Edition:
2007
ISBN:
9788124604311
Language:
English
Size:
8.9" X 5.8"
Pages:
295
Other Details:
Weight of hte Book: 570 gms
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$50.00   Shipping Free - 4 to 6 days
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About the Book

Kaundabhatta's Vaiyakarana-bhusana is a massive work on semantic theory is a massive work on semantic theory written in India in the 17th century. Kaundabhatta belonged to the tradition of Sanskrit grammar and in this work he consolidated the philosophy of language developed in the Paninian tradition of Sanskrit grammar. His work takes account of the philosophical debate which accurred in classical and medieval India among the philosophers and grammarians from about 500 BC. to the 17th century AD and primarily represents this debate between the traditions of Sanskrit grammar, Mimamsa and Nyaya-Vaisesika. It discusses ontological, epistemological, and exegetical issues concerning the notion of meaning as it relates to the various components of language. The present book is a heavily annotated translation of the Namartha-nirnaya section of Kaudabhatta's Vaiyakarana-bhusana, with an extensive introduction. While there are several books that discuss Indian semantic theories in general terms, this book belongs to a small class of intensive, focused studies of densely written philosophical texts, which examine each argument in its historical and philosophical context. It is of interest to all students of philosophy of language in general and to students of Indian philosophy in particular.

About the Author

Madhav M. Deshpande is Professor of Sanskrit and Linguistics in the Department of Asian Languages and Cultures, University of Michigan, where he has been on the faculty since 1972 teaching all levels of Sanskrit as well as Pali, Prakrit and Hinduism. His research relates to the fields of Paninian, historical, and socio-linguistics, as well as the cultural and linguistic history of India. Besides his research publications Aryan and Non-Aryan in India; Kaundabhatta on the Philosophy of Nominal Meaning; and Evolution of Syntactic Theory in Sanskrit Grammar, Professor Deshpande has participated in Sastric and literary debates and has also published Sanskrit poems and plays.

Preface

This book presents a fully revised version of my Ph. D. dissertation, which was originally written and completed in Philadelphia in April 1972, and was submitted to the Faculty of the Graduate School of Arts and Sciences of the University of Pennsylvania. I came to Philadelphia as a graduate student in the Department of Oriental Studies of the University of Pennsylvania in September 1968. My earlier academic training was done at Pune at India. I owe my original interest in Sanskrit grammatical tradition to Pt. Vaman Shastri Bhagwat. I studied Sanskrit grammar with him at the Tilak Maharashtra Vidyapeeth, Pune from the early years of my high school till I finished my master's degree in Sanskrit at the University of Poona in 1968. Other teachers with whom I studied Sanskrit grammar in my early years include Pt. N.N. Bhide and the late Pt. Narayan Shastri Dikshit. Professor S.D. Joshi of the University of Poona provided the most valuable analytical insights into Sanskrit grammar. I studied with him as part of my coursework for the master's degree in Sanskrit at the University of Poona. I also studied with Professor R.N. Dandekar, Professor G.B. Palsule, and Professor M.A. Mehendale at the University of Poona.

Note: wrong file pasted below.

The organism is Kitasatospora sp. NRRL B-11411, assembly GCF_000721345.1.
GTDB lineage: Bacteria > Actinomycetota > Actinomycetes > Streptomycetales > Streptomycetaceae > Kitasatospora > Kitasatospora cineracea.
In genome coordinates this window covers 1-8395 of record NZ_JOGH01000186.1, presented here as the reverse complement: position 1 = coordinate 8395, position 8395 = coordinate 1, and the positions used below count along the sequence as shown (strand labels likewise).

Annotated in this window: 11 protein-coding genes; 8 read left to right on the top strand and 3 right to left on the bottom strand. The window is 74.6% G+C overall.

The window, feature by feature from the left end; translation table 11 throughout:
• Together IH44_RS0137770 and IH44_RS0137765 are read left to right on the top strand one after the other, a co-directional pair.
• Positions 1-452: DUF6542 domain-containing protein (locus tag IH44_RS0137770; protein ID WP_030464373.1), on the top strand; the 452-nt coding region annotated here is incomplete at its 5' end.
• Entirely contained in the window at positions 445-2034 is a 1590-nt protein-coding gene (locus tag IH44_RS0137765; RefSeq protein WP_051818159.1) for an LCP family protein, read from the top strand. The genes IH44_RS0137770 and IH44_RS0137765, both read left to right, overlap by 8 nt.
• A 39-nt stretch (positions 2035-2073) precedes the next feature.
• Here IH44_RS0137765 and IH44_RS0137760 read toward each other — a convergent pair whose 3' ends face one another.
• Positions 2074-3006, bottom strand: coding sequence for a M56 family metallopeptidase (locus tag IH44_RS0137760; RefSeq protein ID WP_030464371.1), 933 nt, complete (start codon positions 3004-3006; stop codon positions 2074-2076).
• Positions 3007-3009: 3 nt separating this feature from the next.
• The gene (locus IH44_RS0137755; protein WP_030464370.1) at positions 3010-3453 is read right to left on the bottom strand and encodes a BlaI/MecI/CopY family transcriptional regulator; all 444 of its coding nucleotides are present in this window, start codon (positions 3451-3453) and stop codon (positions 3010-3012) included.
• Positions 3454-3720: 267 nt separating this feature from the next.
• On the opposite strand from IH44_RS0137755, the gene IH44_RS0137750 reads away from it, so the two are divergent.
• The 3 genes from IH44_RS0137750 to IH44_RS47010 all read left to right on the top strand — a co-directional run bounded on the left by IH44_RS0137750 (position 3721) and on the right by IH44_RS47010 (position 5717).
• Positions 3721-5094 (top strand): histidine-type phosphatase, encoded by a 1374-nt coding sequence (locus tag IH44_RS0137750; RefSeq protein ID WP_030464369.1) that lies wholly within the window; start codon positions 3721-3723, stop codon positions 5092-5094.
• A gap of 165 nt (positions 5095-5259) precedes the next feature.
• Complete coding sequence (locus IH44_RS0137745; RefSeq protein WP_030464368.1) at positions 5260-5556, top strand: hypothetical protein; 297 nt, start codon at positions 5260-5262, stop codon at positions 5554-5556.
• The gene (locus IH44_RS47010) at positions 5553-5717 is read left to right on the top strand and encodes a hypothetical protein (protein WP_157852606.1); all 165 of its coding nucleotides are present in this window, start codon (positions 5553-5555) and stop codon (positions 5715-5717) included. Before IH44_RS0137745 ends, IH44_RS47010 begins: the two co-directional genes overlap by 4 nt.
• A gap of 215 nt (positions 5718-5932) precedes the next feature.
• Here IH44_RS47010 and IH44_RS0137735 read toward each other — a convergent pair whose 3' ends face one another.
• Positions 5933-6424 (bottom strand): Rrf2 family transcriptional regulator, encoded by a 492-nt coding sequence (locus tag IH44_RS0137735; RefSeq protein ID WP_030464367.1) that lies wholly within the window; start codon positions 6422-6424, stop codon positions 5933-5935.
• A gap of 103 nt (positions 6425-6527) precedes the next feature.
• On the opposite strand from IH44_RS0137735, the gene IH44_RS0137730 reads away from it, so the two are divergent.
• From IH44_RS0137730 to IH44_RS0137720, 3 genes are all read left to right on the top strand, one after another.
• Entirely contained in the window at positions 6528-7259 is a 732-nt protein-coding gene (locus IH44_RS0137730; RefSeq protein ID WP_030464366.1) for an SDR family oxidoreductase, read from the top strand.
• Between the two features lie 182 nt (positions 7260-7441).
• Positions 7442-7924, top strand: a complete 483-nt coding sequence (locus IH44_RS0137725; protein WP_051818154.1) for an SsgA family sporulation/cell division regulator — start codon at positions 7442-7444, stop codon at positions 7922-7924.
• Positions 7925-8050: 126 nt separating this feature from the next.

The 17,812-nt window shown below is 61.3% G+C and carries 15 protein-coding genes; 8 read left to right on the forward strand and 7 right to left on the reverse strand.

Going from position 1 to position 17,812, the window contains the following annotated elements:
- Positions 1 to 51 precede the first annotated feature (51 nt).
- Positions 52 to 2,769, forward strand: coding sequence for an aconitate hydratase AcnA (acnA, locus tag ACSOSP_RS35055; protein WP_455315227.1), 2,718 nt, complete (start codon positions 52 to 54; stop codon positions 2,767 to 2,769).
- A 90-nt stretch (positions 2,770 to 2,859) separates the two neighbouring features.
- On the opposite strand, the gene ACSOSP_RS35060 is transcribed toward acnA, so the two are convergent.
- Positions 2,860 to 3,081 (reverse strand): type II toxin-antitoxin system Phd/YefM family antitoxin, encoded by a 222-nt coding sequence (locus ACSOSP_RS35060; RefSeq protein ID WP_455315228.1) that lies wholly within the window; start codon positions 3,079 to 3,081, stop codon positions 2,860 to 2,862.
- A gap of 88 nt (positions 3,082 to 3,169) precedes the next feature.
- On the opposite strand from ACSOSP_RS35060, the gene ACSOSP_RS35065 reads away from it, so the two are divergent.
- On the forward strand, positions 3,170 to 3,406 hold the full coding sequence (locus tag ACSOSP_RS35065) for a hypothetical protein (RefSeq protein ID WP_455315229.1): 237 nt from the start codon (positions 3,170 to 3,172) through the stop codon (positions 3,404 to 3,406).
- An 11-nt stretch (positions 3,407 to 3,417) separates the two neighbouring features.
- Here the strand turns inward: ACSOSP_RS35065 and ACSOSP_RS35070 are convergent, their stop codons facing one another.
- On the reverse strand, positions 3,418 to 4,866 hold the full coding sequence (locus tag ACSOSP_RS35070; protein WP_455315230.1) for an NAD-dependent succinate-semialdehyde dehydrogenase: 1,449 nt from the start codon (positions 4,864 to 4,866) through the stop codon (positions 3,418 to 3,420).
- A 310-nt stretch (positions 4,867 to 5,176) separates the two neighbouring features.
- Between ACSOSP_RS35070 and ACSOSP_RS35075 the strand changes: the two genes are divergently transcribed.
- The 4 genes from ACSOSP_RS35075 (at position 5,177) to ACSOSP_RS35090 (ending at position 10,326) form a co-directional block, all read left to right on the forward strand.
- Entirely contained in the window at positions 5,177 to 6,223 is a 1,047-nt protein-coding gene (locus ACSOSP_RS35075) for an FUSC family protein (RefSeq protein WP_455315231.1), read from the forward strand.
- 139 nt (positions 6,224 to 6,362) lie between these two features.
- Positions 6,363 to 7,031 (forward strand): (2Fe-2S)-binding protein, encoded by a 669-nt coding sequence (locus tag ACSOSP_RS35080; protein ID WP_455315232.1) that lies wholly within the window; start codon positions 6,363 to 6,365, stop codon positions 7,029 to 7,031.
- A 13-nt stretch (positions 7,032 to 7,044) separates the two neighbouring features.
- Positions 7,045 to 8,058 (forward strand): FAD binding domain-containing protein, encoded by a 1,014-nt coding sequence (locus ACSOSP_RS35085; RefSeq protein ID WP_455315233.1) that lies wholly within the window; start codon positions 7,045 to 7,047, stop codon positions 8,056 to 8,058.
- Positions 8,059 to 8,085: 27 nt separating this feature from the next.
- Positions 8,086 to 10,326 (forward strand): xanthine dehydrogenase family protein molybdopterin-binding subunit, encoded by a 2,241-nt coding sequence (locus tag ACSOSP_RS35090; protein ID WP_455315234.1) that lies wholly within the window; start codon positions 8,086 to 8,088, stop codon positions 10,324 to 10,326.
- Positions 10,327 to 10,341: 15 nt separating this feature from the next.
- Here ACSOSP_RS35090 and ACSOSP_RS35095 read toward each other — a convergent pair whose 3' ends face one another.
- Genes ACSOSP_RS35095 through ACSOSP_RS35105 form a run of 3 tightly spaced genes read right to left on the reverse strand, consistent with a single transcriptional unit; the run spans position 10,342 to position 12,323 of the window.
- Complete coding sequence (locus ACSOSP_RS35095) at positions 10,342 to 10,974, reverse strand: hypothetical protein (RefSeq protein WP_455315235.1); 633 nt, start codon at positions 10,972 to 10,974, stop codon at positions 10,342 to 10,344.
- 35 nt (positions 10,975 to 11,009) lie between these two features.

Mostly as a result of efforts and encouragement from Professor S.D. Joshi, I came to the University of Pennsylvania in 1968. Here, my two primary teaches were Professor Ludo Rocher and Professor George Cardona. Besides these, I also studied with Professor Henry Hoenigswald, Professor Ludo Rocher who was the chairman of Oriental Studies at Penn, for assisting me in every possible way and for directing me to achieve a synthesis of my eastern training in Sanskrit with the western analytical methods. Most of all I am indebted to Professor George Cardona. With him I learned not just how to read texts in Sanskrit grammar, but essentially how to argue the pros and cons of a complicated argument. It was a most rewarding experience to discuss and argue with Professor Cardona many finer points of Sanskrit grammatical theory and come away with new insights. He read every single line of my original dissertation in its many versions and made detailed suggestions for improvement.

It has been twenty years since this dissertation was originally written. After 1972, I moved into somewhat different academic areas of Sanskrit linguistics. It was during 1989 that Professor Bimal Krishna Matilal suggested that I should revise my dissertation and publish it in the series Studies of Classical India of which he was the editor. I accepted his suggestion and have thoroughly rewritten the original dissertation. It has been bibliographically updated, and I have taken due notice of the many important contributions which have appeared during the last twenty years. I am deeply saddened that Professor Matilal is no longer alive to see this book in print.

I am deeply grateful to the Graduate School of Arts and Sciences of the University of Pennsylvania for providing a four-year fellowship, which allowed me to complete the original dissertation in a relatively short period. I am equally indebted to my many friends in Philadelphia who helped me in various ways. Last but not least, I would like to thank my wife, Shubhangi, for standing by me and encouraging me all the way.

The person most instrumental in making sure that I write a decent dissertation was after all Professors George Cardona. While I am still responsible for problems and errors in my analysis, the positive merit of the original work is due in large measure to Professor Cardona's watchful eye. Therefore, with great respect and affection, I dedicate this book to him.

 

CONTENTS
  Approximate Chronology of Indian Philosophers viii
  Preface ix
  Introduction  
A. Artha "Meaning" 1
B. Logical Basic of Semantic Analysis 6
C. What is a Naman "Noun, Nominal Stem"? 10
D. Ontology of Possible Nominal Meanings 15
  Jati/Akrti "Generic Property/Configuration" 17
  Sattva/Dravya/Vyakti "Individual Object" 29
  Linga "Gender" 34
  Samkhya "Number" 43
  Karaka "Means to Bring about an Action" 46
E. Functional Apparatus of a Semantic Theory 53
  Vrtti/Sakti "Signification Function of Words" 56
  Pravrtti-nimitta/Sakyatavacchedaka 60
  Sabda-bodha "Verbal Cognition" 61
  Laksana "Secondary Signification Function" 66
F. Sabda itself as Artha: Use versus Mention 70
G. Bhattoji Diksita and Kaundabhatta 73
H. Kaundabhatta's Namartha-nirnaya 75
I. Conclusion 78
  Some Features of Philosophical Discourse 80
  NAMARTHA-NIRNAYA with Translation and Annotation  
  Section One 85
  Section Two 88
  Section Three 109
  Section Four 134
  Section Five 153
  Section Six 188
  Section Seven 192
  Bibliography 257
  Index 266

Sample Pages